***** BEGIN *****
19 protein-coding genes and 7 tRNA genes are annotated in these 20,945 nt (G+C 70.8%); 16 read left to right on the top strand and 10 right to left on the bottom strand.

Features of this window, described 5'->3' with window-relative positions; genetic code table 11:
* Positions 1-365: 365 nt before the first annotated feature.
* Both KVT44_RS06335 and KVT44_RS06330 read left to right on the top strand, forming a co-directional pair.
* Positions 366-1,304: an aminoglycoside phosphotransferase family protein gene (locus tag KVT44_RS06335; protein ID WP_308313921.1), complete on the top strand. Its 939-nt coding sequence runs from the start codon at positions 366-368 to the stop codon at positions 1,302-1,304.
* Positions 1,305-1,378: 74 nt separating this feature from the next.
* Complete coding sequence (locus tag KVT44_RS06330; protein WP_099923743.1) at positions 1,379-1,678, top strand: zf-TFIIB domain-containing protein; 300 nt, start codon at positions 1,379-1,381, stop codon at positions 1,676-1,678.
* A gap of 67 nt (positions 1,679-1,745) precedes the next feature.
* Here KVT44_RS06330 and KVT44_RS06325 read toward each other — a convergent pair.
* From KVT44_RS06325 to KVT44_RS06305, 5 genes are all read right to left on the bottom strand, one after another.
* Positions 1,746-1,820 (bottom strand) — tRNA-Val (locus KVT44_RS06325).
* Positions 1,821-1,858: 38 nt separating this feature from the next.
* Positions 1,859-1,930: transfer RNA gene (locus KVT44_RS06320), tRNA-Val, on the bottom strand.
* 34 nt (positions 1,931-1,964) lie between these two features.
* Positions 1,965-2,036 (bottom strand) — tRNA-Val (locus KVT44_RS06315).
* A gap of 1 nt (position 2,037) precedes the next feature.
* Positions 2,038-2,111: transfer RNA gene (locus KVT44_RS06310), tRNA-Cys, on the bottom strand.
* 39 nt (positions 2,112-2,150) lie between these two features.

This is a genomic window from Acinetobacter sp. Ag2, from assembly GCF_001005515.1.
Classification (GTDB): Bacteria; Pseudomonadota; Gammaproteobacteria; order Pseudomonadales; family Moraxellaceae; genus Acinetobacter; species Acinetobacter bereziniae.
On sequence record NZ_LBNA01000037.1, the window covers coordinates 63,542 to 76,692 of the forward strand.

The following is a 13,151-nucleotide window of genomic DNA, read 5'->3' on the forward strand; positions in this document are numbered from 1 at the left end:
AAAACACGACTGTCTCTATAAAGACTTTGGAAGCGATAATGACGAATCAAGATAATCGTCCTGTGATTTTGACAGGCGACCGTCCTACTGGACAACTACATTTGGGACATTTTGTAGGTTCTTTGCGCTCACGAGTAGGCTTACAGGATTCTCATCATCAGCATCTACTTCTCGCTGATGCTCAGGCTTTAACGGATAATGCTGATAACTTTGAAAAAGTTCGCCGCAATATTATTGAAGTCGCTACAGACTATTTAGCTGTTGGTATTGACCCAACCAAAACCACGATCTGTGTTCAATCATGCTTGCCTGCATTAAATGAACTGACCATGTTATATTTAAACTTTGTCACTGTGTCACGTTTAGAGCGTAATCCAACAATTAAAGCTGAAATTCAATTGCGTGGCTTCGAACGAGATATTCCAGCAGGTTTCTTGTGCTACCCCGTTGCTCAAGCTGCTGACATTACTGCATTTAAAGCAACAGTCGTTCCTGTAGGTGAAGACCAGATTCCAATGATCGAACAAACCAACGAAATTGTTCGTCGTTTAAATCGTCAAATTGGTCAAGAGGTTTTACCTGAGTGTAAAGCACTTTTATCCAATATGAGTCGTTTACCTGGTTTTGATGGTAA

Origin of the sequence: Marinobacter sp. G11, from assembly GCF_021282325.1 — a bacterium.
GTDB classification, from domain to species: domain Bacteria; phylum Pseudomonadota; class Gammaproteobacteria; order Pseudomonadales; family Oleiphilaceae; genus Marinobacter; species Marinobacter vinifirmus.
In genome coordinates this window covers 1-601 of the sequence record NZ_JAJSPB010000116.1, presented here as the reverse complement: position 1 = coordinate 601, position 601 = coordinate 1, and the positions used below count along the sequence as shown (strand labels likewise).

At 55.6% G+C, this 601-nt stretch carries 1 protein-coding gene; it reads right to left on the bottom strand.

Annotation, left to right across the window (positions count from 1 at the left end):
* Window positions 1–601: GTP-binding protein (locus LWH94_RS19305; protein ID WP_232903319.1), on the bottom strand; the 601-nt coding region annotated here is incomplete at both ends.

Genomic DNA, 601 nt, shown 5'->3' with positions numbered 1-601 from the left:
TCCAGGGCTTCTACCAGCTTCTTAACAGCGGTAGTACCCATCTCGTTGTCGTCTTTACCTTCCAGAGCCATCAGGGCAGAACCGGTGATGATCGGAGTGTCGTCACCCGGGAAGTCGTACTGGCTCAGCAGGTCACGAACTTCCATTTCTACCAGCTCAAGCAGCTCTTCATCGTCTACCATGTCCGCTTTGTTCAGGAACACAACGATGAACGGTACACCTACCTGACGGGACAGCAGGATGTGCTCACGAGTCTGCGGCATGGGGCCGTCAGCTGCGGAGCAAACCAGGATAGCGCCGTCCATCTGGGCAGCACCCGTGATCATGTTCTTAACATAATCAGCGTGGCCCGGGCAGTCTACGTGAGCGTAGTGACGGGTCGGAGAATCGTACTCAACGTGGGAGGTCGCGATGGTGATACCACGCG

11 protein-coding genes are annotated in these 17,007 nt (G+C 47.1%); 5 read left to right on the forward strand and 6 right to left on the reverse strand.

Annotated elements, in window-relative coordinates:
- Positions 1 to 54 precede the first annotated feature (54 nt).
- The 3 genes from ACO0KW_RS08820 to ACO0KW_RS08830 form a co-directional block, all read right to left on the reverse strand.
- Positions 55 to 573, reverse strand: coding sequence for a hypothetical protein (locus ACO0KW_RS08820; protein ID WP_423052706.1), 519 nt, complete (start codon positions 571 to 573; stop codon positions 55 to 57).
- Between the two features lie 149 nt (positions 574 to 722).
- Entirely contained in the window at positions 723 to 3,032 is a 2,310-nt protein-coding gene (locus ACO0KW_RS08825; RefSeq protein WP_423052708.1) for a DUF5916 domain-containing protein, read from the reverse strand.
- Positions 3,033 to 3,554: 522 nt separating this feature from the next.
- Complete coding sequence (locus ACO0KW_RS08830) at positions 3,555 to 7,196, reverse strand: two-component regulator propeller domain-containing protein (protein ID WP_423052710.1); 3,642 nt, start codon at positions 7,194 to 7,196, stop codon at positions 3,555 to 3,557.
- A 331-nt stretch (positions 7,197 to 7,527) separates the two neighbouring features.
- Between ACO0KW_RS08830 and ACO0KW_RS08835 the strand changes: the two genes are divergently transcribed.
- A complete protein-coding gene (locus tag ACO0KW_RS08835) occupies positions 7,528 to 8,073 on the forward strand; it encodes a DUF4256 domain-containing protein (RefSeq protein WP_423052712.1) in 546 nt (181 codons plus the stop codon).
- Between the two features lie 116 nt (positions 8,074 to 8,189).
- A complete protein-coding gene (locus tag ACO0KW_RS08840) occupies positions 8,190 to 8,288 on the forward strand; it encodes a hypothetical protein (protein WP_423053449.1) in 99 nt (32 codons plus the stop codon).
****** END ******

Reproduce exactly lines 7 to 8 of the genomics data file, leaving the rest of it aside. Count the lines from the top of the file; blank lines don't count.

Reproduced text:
* Complete coding sequence (locus tag KVT44_RS06330; protein WP_099923743.1) at positions 1,379-1,678, top strand: zf-TFIIB domain-containing protein; 300 nt, start codon at positions 1,379-1,381, stop codon at positions 1,676-1,678.
* A gap of 67 nt (positions 1,679-1,745) precedes the next feature.